The government's initial contention is that procurement and inventory records pertaining to wiretap devices are trivial housekeeping matters. We cannot accept such a sweeping characterization. Purchase and appropriation of wiretap devices are not "matter[s] with merely internal significance." Department of Air Force v. Rose, supra, 425 U.S. at 370, 96 S.Ct. at 1603. Congress has by legislation made the judgment that electronic surveillance should be
It remains open to the government on remand to demonstrate by detailed affidavit that disclosure would impede the agency's law enforcement effectiveness. Some courts have determined that Exemption 2 does cover those portions of law enforcement manuals which prescribe the equipment and strategy to be used by law enforcement agents in the performance of their duties. Cox v. Department of Justice, 601 F.2d 1 (D.C.Cir.1979); Caplan v. Bureau of Alcohol, Tobacco, and Firearms (BATF), 587 F.2d 544 (2d Cir. 1978); but see Jordan v. Department of Justice, 591 F.2d 753 (D.C.Cir.1978). These decisions have found in Rose the suggestion that Exemption 2 would apply to an agency's internal practices "where disclosure may risk circumvention of agency regulation." 425 U.S. at 369, 96 S.Ct. at 1603. We need not reach that question of law in this case, given the underdeveloped state of the record. After the agency has demonstrated on remand how its effectiveness would be threatened by disclosure in this case, the issue of Exemption 2's coverage will be more concretely presented.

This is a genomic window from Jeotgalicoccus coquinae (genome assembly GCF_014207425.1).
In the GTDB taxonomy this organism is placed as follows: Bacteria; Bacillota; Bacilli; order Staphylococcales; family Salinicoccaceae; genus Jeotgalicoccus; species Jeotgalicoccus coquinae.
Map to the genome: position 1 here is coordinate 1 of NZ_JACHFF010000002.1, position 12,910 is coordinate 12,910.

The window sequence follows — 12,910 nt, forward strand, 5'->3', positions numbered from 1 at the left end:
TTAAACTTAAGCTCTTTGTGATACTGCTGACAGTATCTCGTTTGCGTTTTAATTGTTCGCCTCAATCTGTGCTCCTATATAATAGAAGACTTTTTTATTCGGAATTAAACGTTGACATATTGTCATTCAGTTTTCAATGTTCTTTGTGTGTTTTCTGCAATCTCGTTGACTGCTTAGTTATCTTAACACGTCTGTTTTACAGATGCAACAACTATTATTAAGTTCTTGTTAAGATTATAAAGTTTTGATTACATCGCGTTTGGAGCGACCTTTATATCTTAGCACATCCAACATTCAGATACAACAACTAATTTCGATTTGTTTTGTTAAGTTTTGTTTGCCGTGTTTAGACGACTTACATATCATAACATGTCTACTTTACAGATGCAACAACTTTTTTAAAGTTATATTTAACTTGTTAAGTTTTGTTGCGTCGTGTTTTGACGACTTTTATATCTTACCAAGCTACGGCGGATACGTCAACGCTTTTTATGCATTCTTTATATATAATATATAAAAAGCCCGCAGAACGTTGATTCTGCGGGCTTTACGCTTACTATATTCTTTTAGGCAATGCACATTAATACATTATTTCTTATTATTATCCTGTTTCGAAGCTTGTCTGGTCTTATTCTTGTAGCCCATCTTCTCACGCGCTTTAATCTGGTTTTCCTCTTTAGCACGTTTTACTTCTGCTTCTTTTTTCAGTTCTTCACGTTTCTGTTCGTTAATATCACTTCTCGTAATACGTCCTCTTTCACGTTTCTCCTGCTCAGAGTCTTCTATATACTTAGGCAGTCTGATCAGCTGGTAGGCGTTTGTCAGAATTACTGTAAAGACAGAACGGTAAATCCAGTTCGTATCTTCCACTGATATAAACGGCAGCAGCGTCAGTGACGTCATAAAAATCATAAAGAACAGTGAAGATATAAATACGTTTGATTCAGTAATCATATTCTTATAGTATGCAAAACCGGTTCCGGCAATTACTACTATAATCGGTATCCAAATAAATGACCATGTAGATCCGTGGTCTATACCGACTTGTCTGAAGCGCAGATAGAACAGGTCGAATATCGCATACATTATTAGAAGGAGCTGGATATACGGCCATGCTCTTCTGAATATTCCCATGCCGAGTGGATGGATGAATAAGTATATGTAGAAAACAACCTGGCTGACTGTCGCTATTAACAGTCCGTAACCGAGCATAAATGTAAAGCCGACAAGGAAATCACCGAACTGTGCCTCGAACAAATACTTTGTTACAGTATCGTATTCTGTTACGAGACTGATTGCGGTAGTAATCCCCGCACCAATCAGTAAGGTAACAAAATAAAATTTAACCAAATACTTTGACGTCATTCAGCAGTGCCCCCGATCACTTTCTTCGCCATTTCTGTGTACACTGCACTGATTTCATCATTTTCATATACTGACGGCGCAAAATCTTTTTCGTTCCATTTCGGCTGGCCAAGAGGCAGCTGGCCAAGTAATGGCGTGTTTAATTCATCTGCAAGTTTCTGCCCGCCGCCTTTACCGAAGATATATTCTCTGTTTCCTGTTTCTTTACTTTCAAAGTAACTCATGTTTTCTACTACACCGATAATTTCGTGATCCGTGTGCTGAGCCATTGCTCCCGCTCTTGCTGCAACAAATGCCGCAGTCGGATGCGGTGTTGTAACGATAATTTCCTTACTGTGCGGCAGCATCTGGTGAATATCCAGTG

Summarizing, we disagree with the trial court's conclusion that the government carried its burden of demonstrating that Exemptions 7(E) and 2 justify rejecting Ferri's surveillance-related requests in toto. On remand, the agency must provide public affidavits explaining in as much detail as possible the grounds for exemption. If necessary, the agency may have to grant in camera inspection of more detailed affidavits or of the documents themselves.
Ray v. Turner, supra, 587 F.2d at 1195. Especially where the government's affidavit raises a novel question of law concerning the scope of an exemption, the court should obtain fairly complete information about the factual predicate for its application so that it may check the agency's legal interpretation. Otherwise, "the judgment of the official claiming the exemption — representing an interested party in the litigation — would be conclusive, and the court's adjudicatory role all but eliminated." Lamont v. Department of Justice, supra, 475 F.Supp. at 769.
The judgment appealed from will be reversed and the case remanded for further proceedings consistent with this opinion.
Lamont v. Department of Justice, supra, 475 F.Supp. at 768.